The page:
The Effects of Gestational Alloimmune Liver Disease on Fetal and Infant Morbidity and Mortality

Sarah A. Taylor*, Susan Kelly, Estella M. Alonso, Peter F. Whitington

*Corresponding author for this work

Research output: Contribution to journalArticlepeer-review

4 Scopus citations

Abstract

Objectives: To evaluate pregnancy outcomes in pedigrees of neonatal hemochromatosis to determine the spectrum of gestational alloimmune liver disease (GALD) in a large cohort. Study design: We prospectively collected data from women with a prior offspring with proven neonatal hemochromatosis between 1997 and 2015 and analyzed pregnancy outcomes. Results: The pedigrees from 150 women included 350 gestations with outcomes potentially related to GALD. There were 105 live-born infants without liver disease, 157 live-born infants with liver failure, and 88 fetal losses. Fetal loss occurred in 25% of total gestations. Ninety-seven pedigrees contained a single affected offspring, whereas 53 contained multiple affected offspring. Analysis of these 53 pedigrees yielded a per-pregnancy repeat occurrence rate of 95%. Notably, the first poor outcome occurred in the first pregnancy in 60% of pedigrees. Outcomes of the 157 live-born infants with liver failure were poor: 18% survived, 82% died. Of the 134 live-born infants with treatment data, 20 received intravenous immunoglobulin with or without double-volume exchange transfusion of which 9 (45%) survived; 14 infants (10%) received a liver transplant of which 6 (43%) survived. Conclusions: GALD is a significant cause of both fetal loss and neonatal mortality with a high rate of disease recurrence in untreated pregnancies at risk. Poor outcomes related to GALD commonly occur in the first gestation, necessitating a high index of suspicion to diagnose this disorder at first presentation.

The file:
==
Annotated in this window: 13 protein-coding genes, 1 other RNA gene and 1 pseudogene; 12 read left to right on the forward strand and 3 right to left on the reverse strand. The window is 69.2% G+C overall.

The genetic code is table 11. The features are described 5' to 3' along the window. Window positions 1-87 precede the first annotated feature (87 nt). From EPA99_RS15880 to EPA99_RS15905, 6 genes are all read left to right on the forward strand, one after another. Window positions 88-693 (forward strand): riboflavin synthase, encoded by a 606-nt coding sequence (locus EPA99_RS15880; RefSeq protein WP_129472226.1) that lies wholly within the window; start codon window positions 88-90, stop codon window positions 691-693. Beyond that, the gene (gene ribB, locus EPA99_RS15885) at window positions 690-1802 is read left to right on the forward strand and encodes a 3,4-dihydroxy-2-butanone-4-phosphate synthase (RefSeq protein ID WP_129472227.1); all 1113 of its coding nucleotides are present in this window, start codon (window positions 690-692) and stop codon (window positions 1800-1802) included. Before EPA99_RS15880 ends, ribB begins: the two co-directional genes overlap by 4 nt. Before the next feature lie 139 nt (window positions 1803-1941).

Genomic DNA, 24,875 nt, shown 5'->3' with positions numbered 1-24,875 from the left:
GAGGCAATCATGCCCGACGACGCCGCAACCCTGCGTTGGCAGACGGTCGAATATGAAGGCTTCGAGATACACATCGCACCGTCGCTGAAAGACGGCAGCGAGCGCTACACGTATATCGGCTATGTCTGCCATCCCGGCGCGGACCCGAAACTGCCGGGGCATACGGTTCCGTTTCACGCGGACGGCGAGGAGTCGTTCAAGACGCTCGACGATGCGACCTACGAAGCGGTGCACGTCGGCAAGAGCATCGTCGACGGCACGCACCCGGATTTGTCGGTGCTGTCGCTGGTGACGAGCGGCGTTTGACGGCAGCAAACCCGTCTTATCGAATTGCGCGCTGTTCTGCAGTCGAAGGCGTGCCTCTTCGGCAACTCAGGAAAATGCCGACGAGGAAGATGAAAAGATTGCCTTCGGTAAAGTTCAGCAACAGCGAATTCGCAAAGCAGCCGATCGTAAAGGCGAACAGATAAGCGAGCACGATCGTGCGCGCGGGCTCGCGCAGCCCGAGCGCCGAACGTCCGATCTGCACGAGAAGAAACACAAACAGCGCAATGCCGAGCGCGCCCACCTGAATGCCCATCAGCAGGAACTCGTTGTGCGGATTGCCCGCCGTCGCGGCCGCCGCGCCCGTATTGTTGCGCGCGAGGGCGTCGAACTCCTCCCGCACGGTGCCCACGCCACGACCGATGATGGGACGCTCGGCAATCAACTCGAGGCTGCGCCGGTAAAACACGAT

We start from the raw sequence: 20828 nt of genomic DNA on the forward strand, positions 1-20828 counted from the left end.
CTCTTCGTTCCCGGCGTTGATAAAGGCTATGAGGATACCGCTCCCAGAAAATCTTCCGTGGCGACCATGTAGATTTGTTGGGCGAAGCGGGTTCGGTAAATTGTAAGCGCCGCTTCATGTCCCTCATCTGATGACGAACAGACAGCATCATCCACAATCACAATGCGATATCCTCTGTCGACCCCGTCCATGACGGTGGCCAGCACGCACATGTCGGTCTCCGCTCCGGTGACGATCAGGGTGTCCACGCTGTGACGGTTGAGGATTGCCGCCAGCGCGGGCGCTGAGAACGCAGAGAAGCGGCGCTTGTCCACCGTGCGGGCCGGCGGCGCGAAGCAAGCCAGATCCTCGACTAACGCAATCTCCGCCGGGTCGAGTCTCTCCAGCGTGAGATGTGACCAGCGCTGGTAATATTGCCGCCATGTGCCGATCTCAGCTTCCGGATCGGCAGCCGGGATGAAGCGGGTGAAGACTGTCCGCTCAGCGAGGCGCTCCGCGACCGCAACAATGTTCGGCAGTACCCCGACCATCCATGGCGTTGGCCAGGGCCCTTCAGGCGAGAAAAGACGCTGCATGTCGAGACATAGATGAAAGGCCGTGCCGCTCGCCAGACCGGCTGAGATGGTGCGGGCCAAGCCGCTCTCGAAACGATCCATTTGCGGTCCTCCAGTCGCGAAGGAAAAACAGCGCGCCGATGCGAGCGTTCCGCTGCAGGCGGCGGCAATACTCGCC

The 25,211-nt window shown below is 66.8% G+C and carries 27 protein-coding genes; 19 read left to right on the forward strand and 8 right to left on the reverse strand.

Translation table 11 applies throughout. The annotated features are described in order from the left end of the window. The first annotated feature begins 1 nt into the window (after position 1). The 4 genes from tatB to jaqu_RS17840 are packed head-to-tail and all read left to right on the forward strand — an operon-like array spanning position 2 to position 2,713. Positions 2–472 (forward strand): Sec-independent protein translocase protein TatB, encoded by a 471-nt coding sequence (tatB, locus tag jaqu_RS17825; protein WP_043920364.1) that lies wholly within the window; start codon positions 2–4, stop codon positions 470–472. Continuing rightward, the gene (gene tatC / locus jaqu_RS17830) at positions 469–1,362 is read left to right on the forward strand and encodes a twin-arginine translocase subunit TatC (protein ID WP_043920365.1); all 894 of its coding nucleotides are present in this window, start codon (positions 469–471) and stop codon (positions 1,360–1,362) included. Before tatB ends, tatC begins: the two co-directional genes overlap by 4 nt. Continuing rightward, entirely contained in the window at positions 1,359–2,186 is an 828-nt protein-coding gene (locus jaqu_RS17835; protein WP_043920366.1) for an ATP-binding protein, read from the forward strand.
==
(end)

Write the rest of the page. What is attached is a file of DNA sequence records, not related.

Original languageEnglish (US)
Pages (from-to)123-128.e1
JournalJournal of Pediatrics
Volume196
DOIs
StatePublished - May 2018

Keywords

  • neonatal hemochromatosis
  • neonatal liver failure

ASJC Scopus subject areas

  • Pediatrics, Perinatology, and Child Health

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